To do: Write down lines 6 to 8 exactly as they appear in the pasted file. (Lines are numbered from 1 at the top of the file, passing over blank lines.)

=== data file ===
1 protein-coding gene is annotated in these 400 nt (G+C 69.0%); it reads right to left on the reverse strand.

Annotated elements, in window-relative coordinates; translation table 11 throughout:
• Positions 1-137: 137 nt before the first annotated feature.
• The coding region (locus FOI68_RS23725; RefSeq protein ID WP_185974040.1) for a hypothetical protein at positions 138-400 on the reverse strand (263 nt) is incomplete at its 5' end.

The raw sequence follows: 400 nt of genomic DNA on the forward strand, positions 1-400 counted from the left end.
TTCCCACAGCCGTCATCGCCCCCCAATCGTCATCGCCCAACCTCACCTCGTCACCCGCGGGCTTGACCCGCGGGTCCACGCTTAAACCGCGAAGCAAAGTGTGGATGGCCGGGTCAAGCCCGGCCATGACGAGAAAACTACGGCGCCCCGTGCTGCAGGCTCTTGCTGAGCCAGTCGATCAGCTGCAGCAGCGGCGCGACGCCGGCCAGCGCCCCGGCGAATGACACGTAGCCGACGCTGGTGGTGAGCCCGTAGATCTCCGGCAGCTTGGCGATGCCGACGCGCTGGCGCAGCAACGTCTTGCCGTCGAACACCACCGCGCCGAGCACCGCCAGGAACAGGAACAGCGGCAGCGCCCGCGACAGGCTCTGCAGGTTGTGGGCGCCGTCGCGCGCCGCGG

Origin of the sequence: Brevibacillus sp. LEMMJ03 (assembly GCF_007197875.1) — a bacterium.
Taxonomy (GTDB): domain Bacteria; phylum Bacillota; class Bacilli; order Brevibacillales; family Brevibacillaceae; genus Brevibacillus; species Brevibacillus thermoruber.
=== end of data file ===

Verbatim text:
TTCCCACAGCCGTCATCGCCCCCCAATCGTCATCGCCCAACCTCACCTCGTCACCCGCGGGCTTGACCCGCGGGTCCACGCTTAAACCGCGAAGCAAAGTGTGGATGGCCGGGTCAAGCCCGGCCATGACGAGAAAACTACGGCGCCCCGTGCTGCAGGCTCTTGCTGAGCCAGTCGATCAGCTGCAGCAGCGGCGCGACGCCGGCCAGCGCCCCGGCGAATGACACGTAGCCGACGCTGGTGGTGAGCCCGTAGATCTCCGGCAGCTTGGCGATGCCGACGCGCTGGCGCAGCAACGTCTTGCCGTCGAACACCACCGCGCCGAGCACCGCCAGGAACAGGAACAGCGGCAGCGCCCGCGACAGGCTCTGCAGGTTGTGGGCGCCGTCGCGCGCCGCGG

Origin of the sequence: Brevibacillus sp. LEMMJ03 (assembly GCF_007197875.1) — a bacterium.
Taxonomy (GTDB): domain Bacteria; phylum Bacillota; class Bacilli; order Brevibacillales; family Brevibacillaceae; genus Brevibacillus; species Brevibacillus thermoruber.